It was Derby Night, as General Manager Dwight Berube “faced the Saturday Night crowd.” Experience had told him what the signs were, and you could tell that he liked what he saw. With folks stacked up from the rail all the way back up the apron, layered like you might see in one of those penguin documentaries, it was a welcome change. Berube, part forensic scientist with a sprinkling of showmanship for good measure, knew this was quite a full circle moment for the veteran of an industry that has seen it all. To put it another way, compared to some evenings over the past 2 years … it was “Standing Room Only.”
Just a few hours before, as the patrons filed in, this particular moment offered a mix of great potential and cautious optimism. Captain Berube brought the boat up to periscope depth. Peering out of his office portal window, his head kept swiveling down and back up again, looking at his cellphone in what was a perpetual motion. That device was open to a nifty app, that in turn linked to a set of gate counters. Such is technology these days. “The old-fashioned turnstiles have fallen by the wayside, and this was the most-effective way to get an accurate count,” he said. About $7000 later, they were worth every penny. With every tick on the screen, it was a signal … time to pop the hatch.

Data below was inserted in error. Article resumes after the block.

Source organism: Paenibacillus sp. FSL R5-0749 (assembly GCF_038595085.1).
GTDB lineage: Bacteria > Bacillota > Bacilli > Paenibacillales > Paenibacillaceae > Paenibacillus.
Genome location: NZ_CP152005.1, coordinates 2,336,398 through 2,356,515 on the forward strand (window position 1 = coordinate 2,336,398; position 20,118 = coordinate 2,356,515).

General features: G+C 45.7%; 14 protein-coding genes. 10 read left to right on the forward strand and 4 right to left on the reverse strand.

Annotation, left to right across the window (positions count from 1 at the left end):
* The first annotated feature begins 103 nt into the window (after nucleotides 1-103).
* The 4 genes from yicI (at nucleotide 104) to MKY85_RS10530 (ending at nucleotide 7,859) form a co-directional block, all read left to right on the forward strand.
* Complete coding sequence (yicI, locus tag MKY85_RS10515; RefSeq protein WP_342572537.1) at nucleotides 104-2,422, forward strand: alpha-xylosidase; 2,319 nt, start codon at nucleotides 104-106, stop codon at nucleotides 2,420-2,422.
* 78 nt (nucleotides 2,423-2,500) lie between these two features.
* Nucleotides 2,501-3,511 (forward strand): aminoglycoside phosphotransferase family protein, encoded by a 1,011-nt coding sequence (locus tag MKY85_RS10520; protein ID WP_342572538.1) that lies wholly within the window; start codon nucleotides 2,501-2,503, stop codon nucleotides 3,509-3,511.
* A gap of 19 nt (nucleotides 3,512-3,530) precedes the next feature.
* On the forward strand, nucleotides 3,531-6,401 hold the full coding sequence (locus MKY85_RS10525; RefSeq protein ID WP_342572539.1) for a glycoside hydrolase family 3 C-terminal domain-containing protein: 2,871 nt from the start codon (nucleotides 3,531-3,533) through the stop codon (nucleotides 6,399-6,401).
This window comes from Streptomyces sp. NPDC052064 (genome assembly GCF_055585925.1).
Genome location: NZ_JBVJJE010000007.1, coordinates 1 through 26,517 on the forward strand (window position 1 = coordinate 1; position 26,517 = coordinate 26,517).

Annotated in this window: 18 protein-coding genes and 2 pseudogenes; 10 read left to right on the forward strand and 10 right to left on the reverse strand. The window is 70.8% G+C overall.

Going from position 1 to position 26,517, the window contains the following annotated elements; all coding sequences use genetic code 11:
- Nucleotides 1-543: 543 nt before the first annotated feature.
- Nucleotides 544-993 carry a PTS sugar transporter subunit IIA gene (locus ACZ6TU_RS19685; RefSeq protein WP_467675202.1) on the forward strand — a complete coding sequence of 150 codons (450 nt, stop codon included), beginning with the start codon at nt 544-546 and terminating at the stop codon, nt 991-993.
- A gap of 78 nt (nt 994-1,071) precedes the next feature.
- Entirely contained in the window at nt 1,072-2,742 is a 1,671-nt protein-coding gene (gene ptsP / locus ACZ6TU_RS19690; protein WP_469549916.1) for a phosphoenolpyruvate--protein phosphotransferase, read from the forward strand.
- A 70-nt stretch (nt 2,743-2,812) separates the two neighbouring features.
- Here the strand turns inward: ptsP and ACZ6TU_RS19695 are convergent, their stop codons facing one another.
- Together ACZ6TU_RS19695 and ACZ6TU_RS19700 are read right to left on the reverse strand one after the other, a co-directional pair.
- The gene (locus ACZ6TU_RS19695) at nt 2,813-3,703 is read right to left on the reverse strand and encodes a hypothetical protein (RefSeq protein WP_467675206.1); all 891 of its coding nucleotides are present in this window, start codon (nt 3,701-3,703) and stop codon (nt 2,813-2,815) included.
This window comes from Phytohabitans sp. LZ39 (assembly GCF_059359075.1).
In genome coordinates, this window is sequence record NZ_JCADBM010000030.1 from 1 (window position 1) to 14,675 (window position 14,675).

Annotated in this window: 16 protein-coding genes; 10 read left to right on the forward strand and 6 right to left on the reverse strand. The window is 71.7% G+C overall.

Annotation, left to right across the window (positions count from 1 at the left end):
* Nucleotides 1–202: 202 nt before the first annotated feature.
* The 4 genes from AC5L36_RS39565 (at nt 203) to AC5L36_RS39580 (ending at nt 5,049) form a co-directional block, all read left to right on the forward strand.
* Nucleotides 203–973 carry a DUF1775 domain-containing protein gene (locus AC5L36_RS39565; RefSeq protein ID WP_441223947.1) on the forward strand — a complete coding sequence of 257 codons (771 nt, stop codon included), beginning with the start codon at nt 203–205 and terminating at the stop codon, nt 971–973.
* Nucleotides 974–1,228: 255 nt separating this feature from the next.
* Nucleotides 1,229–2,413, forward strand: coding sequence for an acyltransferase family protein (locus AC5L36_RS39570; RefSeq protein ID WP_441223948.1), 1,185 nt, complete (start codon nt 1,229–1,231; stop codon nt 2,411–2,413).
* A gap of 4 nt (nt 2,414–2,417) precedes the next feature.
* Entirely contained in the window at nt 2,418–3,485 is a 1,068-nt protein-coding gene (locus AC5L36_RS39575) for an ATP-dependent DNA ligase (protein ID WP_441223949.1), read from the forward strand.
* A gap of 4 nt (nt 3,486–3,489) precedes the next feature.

The scene at Sam Houston Race Park (SHRP) had that feel of the “old days,” you know, before the dark time of COVID. Just 2 years prior, when shutdowns became vernacular, many pundits, including this turfwriter, wondered what would be the effect on horse racing? With Harris County (the locals), bearing down on the site with their continual stream of “revised” edicts, Berube made as many changes as possible to accommodate. However, it became apparent that the Meet wasn’t going to make it to April. The knell sounded, as a power outage sealed the deal on Texas Champions Night, and literal darkness covered the track … a precipitous end.